For some reason, I’d always imagined library bookstores to be full of old, worn library books, that no one was reading any more, with ugly library card pockets glued to the front of the book and stamped all over with an ugly “WITHDRAWN” stamp–overall, a pretty drab and aesthetically unappealing collection. I figured if I were to ever visit a library bookstore it would be for the sole purpose of a book’s contents (e.g. to look for some scholarly, obscure book that I couldn’t afford to buy at the regular, new or used price), never for aesthetics. I’d never been to a library bookstore, so I had my doubts when I walked in, but about five minutes later, I was sure that if I lived even remotely near there, I’d likely be a very strong contender for the label of “most frequent customer”. 🙂 It turned out that all the books there were, as far as I could tell, donated by readers. I found a few ex-libris books, but I didn’t find a single ex-library book.

It was such a pleasant surprise to discover a vast and quality selection of books, in excellent condition, in such a tiny place. Best of all, their prices. were. incredible. Most books were 1 dollar; the most expensive books were 2-4 dollars; and romance novels…well, they were on sale! 🙂

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Unfortunately, romance novels aren’t my thing, but I imagined for a moment how lucky I’d be if they were: 100 romance novels for 10 dollars! (Oh, the joy! 😀 )

We only had about thirty minutes there, because closing time was at 5:00 pm, but it was a small enough of a store that I felt I was able survey all the essentials, and yet it still left me with more to explore. As it was, I had a hard enough time cutting down the stack of books that I’d collected, in about 20 minutes, to a size and weight I was sure would be manageable in my luggage on my flight home.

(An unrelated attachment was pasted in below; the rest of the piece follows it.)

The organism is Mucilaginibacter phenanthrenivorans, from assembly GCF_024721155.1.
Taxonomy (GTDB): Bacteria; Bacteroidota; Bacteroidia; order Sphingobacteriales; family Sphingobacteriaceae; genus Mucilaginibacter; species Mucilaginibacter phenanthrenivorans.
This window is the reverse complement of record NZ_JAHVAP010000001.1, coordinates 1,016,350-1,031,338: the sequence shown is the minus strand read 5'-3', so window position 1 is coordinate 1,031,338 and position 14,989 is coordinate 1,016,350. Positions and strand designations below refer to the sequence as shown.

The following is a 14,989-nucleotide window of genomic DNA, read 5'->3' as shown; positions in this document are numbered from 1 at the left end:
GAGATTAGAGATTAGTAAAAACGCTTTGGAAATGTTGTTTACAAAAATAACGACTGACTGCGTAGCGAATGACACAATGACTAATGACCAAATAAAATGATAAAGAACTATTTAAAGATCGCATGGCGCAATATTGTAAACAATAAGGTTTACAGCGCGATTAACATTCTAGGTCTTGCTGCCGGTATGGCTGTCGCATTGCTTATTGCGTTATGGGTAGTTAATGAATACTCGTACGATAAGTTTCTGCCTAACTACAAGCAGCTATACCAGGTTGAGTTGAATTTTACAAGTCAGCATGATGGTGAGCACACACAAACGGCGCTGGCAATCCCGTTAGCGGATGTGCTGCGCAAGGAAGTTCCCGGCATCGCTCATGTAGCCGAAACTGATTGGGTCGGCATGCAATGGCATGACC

In the end, I settled on the nine awesome and beautiful books you see at the top of this post, for the incredible price of $11! They are all in excellent condition and the Kafka and Isben books look as if they’ve never been read before! I walked away feeling like a treasure hunter who’d stumbled on to some local secret. 🙂

It’s funny because, prior to my trip, I thought I’d have a lot of extra time and imagined that I’d use it to visit plenty of bookstores. Things turned out differently and I ended up without much time to spare, but that was okay, because thirty minutes at the Friends of the Library Bookstore was really all I needed. 🙂

If you’re someone who loves to own a physical copy of the books you read and you’re lucky enough to have a Friends of the Library or any library bookstore in your vicinity, I can’t recommend them enough. They are lovely and fantastic places to explore; the gems you can discover and prices you can purchase them for are a book lover’s best-kept secret.

Damn It Feels Good to Be a Gangsta…

This morning, one of my brothers asked me if I’d seen the “Norway coffee” video that was trending on YouTube (with over a million views). I hadn’t and asked him if it was worthwhile to watch it and give it an additional view. He said it was, so I gave it a view… Actually, I gave it several views. And it’s so worthwhile, I’m sharing it here. 🙂

This isn’t the “How to drink your morning coffee in Norway” version that is trending on YouTube. It’s the version uploaded by the guy in the video. It currently only has 9,500 views, but it could certainly use a few more.

Four Quartets

IMG_4295This arrived in the mail today. I’d been wanting to read it for so long; I sat down and read it in one sitting. It’s pretty much perfect.

More on it later. At the moment, I’m just happy to know I have the rest of my life to meditate on and explore this collection of poems. 🙂

We shall not cease from exploration
And the end of all our exploring
Will be to arrive where we started
And know the place for the first time.
T. S. Eliot, Four Quartets: “Little Gidding”

I’ve Gone and Done It…

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A wise man once said, “A journey of a thousand miles begins with a single step.”
Well, here’s my first step. May there be many more.